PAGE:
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Executives

Lars Machenil - Chief Financial Officer

Analysts

Jean-Pierre Lambert - Keefe, Bruyette, & Woods, Inc., Research Division

Lorraine Quoirez - HSBC, Research Division

Jon Peace - Nomura Securities Co. Ltd., Research Division

Delphine Lee - JP Morgan Chase & Co, Research Division

Jean-Francois Neuez - Goldman Sachs Group Inc., Research Division

Alex Koagne - Natixis S.A., Research Division

Flora A. Benhakoun - Deutsche Bank AG, Research Division

Nick Davey - UBS Investment Bank, Research Division

Kinner R. Lakhani - Citigroup Inc, Research Division

Stefan-Michael Stalmann - Autonomous Research LLP

Kiri Vijayarajah - Barclays Capital, Research Division

Geoff Dawes - Societe Generale Cross Asset Research

Cyril Meilland - Kepler Cheuvreux, Research Division

Omar Fall - Jefferies LLC, Research Division

Anke Reingen - RBC Capital Markets, LLC, Research Division

Pierre Chedeville - GSN North America, Inc.

Sara Minelli - Morgan Stanley, Research Division

BNP Paribas SA (OTCQX:BNPQY) Q3 2013 Earnings Call October 31, 2013 9:00 AM ET

Operator

Good afternoon, ladies and gentlemen, and welcome to the presentation of BNP Paribas Third Quarter 2013 results. For your information, this conference is being recorded. Supporting slides are available on the BNP Paribas IR website, www.invest.bnpparibas.com. [Operator Instructions] I would now like to hand the call over to Lars Machenil, Chief Financial Officer. Please go ahead, sir.

Lars Machenil

Thank you very much. Good afternoon, ladies and gentlemen. Welcome to our third quarter results presentation on this sunny autumn day in Paris or wherever you are. And before starting off, and in our usual way, I would like to take 10 to 15 minutes going through the key slides. And then, I will hand it over to you for your questions.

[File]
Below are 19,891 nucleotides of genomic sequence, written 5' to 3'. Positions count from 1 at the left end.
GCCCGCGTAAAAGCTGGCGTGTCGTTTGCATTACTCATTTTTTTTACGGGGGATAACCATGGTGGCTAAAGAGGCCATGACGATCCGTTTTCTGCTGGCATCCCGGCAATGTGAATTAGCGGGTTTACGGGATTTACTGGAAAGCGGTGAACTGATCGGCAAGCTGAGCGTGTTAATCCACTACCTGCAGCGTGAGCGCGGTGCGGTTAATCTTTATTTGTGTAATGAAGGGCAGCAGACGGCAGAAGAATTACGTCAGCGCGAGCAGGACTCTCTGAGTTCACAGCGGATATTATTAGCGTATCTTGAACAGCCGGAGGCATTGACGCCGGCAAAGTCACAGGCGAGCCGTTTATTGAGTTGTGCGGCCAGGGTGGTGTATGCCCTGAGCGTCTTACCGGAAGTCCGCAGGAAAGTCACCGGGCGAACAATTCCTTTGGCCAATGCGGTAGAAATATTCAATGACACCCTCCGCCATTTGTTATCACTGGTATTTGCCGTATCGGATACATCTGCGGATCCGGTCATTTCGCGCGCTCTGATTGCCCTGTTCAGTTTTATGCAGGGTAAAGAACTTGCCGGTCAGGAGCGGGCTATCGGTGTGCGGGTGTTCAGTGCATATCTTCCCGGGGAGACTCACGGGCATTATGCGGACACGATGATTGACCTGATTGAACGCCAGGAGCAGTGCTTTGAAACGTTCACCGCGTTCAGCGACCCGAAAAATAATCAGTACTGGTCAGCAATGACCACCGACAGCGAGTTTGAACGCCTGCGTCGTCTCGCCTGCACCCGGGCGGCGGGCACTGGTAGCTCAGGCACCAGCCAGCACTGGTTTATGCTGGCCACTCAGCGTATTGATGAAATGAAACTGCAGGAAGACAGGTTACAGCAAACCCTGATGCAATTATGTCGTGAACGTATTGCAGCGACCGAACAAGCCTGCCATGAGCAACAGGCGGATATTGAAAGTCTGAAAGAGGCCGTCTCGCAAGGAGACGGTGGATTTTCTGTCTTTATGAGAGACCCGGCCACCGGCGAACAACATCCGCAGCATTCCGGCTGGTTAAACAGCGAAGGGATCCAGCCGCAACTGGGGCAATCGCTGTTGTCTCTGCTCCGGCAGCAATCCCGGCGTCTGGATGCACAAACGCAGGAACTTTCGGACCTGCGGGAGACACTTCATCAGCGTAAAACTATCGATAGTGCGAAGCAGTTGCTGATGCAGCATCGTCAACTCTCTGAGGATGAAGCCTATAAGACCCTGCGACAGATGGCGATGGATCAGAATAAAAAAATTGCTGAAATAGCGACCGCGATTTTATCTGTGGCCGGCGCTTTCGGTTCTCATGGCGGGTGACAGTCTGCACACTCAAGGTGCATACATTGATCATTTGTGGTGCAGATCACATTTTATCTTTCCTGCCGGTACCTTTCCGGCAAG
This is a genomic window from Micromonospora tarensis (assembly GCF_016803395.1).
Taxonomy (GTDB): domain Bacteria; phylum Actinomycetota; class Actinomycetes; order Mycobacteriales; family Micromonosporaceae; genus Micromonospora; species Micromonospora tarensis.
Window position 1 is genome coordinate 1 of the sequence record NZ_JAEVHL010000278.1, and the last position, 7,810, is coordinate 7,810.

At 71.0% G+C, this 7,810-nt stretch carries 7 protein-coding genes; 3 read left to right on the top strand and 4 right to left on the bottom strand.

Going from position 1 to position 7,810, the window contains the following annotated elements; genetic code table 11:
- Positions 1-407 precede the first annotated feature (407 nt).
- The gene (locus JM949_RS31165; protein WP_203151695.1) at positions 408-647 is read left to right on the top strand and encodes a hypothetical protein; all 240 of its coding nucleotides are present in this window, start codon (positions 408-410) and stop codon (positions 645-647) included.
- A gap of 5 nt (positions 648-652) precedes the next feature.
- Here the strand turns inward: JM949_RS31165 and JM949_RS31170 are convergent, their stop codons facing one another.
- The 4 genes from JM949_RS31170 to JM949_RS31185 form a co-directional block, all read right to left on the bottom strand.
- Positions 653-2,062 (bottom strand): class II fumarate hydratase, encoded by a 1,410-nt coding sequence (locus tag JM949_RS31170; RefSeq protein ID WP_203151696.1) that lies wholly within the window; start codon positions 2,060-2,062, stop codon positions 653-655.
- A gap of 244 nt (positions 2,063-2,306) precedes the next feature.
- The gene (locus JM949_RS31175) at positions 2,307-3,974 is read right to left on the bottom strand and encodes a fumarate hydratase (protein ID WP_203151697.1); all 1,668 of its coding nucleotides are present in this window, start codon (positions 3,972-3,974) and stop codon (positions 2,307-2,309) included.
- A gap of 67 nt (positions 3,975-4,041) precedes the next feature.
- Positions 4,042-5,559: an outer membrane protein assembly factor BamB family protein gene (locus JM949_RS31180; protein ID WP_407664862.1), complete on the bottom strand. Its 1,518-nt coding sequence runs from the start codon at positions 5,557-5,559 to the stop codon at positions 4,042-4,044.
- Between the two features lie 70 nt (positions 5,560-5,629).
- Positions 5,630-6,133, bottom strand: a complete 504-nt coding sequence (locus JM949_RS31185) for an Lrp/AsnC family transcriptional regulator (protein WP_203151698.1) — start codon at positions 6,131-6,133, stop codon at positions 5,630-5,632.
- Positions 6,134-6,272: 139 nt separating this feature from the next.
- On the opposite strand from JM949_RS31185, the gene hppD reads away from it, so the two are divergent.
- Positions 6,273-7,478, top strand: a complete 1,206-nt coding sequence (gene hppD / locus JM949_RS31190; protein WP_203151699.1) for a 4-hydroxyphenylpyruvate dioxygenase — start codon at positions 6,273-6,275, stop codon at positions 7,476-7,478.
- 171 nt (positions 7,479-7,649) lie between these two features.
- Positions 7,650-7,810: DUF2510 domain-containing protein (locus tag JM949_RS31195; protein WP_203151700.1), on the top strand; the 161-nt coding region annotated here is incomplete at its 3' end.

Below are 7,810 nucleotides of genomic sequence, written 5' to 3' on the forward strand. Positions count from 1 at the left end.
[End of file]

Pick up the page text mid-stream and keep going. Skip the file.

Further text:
So if we start on Slide 3 of the presentation that I'm sure you all have in front of you, you'll see that BNP Paribas has closed the third quarter with a net profit of EUR 1.4 billion, despite a still challenging economic environment in Europe.

In particular, revenues proved resilient in the third quarter despite the impact of reduced client activity and interest rate markets. Overall, revenues of the operating divisions at constant scope and exchange rates were down 2.6% compared to the previous year on the back of this effect. The third quarter on the -- confirmed our ongoing cost control benefiting from the contribution of our Simple & Efficient plan that you all are aware of. And operating divisions costs were just a tad higher, that is to say 0.6% on Q3 of last year. Cost of risk was lower in Q3, standing at 55 basis points. In absolute terms, it marked a 5.5% reduction year-on-year. And please excuse me for repeating myself, but I cannot help stressing once more that BNP Paribas really has a rock-solid balance sheet.

In fact, if we look at solvency, our fully loaded Basel III ratio increased further to a very high 10.8%. Similarly, when we look at liquidity, our immediately available reserves stands at a massive EUR 239 billion, and increased further in the quarter. Lastly, we continued to see a sustained pace of growth in our retail deposits across the different retail networks of the bank. They were up 3.8% compared to last year.

So all in all, we confirmed the significant profit generation capacity which, as you can see by flicking to Slide 5, was only marginally affected by one-off items.